The rest of the volume is divided into two sections, focusing on secondary and post-secondary education settings. This first section lays the groundwork for postsecondary pathways through the examination of the secondary level education experiences of African American rural students. In Chapter 1, Passport with No Access: The Habitus and Cultural Capital Influences of Rural, African American and Low Socioeconomic Status Students’ College Aspirations, Cara M. Gafford finds that rural African American students’ college aspirations are associated with their academic self-concept; but that students’ aspirations exceeded their “circle of influence” or social capital. As such, she challenges institutions to seek earlier opportunities to interject college and career conversations in order to cultivate African American students’ college aspirations. In Chapter 2, Black, Gifted, and Living in the ‘Country’: Searching for Equity and Excellence in Rural Gifted Education Programs, Joy Lawson Davis, Donna Y. Ford, James L. Moore, III, and Erinn Fears Floyd extend the constraints of race and place in the identification of brilliance among African American rural students. Focusing on within race gendered experiences, Authors Erik M. Hines, James L. Moore, III, Renae D. Mayes, Paul C. Harris, Paul Singleton, II, Christian M. Hines, and Chris J. Harried discuss the interconnections of rurality and Black male identity in Chapter 3, Black Males in Rural Contexts: Challenges and Opportunities. In the following chapter, #BlackGirlMagic: The (Mis)education of Gifted Black Girls from Economically Disadvantaged, Rural Communities, Raven K. Cokley and Loni Crumb discuss the intersections of intellectual ability, race, gender, social class, and place, calling attention to the underrepresentation of girls from rural, economically disadvantaged backgrounds in gifted education programs from a Critical Race Feminist Perspective.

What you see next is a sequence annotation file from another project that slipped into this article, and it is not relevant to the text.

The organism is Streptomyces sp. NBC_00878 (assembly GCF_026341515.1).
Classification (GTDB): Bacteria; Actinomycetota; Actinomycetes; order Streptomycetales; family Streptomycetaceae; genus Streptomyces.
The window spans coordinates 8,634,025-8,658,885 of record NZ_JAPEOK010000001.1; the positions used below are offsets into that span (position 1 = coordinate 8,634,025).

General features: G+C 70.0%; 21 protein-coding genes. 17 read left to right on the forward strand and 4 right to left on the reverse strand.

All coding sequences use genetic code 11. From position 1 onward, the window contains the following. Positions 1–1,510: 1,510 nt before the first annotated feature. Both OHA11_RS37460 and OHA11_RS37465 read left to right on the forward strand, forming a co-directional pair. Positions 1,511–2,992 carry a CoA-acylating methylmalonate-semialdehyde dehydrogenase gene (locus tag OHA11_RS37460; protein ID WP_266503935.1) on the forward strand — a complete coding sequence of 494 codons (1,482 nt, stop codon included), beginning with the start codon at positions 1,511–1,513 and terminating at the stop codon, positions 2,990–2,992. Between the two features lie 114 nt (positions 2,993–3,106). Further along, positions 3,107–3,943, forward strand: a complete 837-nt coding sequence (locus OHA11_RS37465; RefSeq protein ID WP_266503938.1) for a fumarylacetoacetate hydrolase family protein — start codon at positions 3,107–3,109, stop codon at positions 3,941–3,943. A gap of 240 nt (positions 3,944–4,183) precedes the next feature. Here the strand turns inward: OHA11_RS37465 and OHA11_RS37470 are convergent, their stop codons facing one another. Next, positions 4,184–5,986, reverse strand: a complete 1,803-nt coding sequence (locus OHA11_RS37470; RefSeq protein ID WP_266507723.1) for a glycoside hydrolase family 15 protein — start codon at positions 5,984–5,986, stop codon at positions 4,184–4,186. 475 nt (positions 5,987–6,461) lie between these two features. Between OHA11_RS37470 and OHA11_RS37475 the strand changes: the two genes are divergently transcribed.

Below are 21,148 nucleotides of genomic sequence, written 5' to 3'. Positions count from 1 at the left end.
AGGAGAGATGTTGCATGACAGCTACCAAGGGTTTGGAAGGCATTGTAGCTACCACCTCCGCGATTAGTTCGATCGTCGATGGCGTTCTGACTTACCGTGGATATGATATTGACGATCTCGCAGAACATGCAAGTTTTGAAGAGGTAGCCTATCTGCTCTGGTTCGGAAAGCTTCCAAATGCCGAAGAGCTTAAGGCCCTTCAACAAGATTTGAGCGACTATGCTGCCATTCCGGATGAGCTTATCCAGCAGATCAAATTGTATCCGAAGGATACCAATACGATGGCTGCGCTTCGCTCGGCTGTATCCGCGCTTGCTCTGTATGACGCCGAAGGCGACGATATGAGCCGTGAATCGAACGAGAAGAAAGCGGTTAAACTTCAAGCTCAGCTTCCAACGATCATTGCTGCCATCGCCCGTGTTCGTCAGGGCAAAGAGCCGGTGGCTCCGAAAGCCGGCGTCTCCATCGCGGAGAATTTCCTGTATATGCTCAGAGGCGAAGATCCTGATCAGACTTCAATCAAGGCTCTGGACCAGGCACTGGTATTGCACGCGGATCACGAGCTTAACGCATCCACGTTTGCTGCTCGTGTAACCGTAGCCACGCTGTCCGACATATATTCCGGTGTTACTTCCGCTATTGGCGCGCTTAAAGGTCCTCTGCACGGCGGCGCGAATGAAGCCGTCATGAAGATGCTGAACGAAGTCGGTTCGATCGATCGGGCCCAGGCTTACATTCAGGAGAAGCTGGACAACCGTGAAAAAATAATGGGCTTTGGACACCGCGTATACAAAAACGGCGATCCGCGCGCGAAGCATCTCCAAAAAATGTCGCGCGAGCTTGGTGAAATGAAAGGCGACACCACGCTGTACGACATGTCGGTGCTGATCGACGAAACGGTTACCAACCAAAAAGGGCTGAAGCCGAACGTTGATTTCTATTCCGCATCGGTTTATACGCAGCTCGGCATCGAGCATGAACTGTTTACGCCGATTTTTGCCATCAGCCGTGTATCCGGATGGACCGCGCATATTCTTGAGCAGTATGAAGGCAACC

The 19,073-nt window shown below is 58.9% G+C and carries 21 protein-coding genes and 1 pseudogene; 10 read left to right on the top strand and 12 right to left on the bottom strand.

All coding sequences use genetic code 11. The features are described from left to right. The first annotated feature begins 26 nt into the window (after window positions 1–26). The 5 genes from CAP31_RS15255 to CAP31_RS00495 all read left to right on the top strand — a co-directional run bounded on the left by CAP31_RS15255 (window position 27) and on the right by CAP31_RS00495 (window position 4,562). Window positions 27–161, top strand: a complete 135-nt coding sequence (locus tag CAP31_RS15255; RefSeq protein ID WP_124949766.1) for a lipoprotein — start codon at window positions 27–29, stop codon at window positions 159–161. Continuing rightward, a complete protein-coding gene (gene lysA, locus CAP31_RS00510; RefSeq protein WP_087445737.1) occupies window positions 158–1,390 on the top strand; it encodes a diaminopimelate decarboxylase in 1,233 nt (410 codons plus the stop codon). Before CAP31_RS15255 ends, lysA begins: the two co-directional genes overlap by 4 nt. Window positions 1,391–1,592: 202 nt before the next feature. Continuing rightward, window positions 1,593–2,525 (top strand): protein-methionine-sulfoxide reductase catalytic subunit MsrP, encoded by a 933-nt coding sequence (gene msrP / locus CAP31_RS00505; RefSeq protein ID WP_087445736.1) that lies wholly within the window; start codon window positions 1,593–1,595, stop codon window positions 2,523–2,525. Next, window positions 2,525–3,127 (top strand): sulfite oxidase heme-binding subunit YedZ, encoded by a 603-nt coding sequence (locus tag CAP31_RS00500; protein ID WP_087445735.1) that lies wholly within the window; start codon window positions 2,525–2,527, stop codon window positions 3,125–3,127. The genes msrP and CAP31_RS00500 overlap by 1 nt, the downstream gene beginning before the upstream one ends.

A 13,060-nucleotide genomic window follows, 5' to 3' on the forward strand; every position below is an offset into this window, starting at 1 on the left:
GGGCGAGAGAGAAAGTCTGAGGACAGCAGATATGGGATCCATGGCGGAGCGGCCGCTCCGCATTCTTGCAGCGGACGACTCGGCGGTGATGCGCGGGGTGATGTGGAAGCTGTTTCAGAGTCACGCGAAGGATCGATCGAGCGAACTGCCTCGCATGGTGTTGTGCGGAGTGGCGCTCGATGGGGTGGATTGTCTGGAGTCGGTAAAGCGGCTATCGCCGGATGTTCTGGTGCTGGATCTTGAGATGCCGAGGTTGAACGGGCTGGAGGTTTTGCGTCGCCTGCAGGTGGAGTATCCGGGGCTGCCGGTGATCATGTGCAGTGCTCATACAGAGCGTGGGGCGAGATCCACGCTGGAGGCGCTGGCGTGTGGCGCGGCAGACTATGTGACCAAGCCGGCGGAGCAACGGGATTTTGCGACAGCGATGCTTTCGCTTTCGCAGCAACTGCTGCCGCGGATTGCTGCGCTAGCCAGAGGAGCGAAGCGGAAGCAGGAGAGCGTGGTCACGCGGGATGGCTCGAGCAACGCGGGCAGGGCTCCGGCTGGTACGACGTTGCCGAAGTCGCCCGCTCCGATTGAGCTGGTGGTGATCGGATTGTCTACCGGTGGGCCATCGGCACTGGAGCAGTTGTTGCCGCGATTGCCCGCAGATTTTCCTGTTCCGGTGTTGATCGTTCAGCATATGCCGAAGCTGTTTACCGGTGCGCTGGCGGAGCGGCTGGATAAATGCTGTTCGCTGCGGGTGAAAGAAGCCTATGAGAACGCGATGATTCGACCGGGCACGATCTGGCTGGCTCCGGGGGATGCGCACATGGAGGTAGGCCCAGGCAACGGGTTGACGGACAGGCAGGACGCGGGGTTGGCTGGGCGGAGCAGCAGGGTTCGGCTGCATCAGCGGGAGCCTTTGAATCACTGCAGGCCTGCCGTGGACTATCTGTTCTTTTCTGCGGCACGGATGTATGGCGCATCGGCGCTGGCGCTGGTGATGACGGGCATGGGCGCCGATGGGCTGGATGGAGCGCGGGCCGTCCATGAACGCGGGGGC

In the second section, focused on postsecondary pathways and experiences, authors consider student trajectories, experiences, and institutional responses to the needs of African American rural college students. The section opens with Chapter 5, The Privileged Rural: The College Experiences of Rural African Americans. Jamon Flowers uses W.E.B. Du Bois’ double consciousness framework to explore how African American rural students experience college. In Chapter 6, Rural Pathways to Higher Education: The Role of Mathematics Achievement and Self-Efficacy for Black Students, Crystal R. Chambers discusses differences in the trajectories of Black rural students, whether attending a two or four-year institution as compared to no college enrollment. The difference among students all comes down to mathematics as students with higher scores tend to attend four-year institutions, whereas those who attend two-year institutions or have no collegiate experiences are not statistically distinct. The implication is that in order to improve Black rural students’ college access, we must address the quality and quantity of mathematics education in the secondary school context. In the next chapter, Rural, Black, and Distant: Building Relationships to Foster Higher Education Access relays a creative approach to engaging Black rural students through the Emerging Scholars Program at Clemson University. Jason Combs, Michelle L. Boettcher, Amber Lange, and Sara Hanks present the Emerging Scholars Program as a model for programming connecting universities to rural communities, cultivating postsecondary access and outcomes for African American rural students. In Chapter 8, The Culturally Relevant Classroom Management Competence (CRCM) of Novice Teachers, Tremaine Young and Crystal R. Chambers explore the relative influence of teacher preparation on the culturally relevant classroom management competence of novice teachers. They find that multiple decades of immersion within one’s own community is not interrupted by a few years in a teacher education program, whether at an HBCU or PWI. Greater intentionality within teacher preparation programs, post-graduation continued induction and professional development is necessary to cultivate CRCM competency among novice teachers. Tricia J. Stewart and Nicole DeRonck add to the conversation of educator preparation in Chapter 9, Advancing Rural Administrators and Teacher Leaders: Educational Opportunity in the Alabama Black Belt. They examine the influence of a doctoral program in educational leadership in cultivating educational opportunities for K-12 African American rural students. Finally, African American professors Adrienne Erby and Dominique S. Hammond examine the influences of their positionality on their pedagogy, curricular content and approach, experiences with students, and institutional climate in the final chapter, Outsiders Within: Critical Perspectives of Black/African American Women Teaching Multicultural Counseling in Rural Appalachia. We close the volume with a reflective Afterword by Kassie Freeman, President and CEO of the African Diaspora and Senior Faculty Fellow Institute for Urban and Minority Education at Teachers College, Columbia University.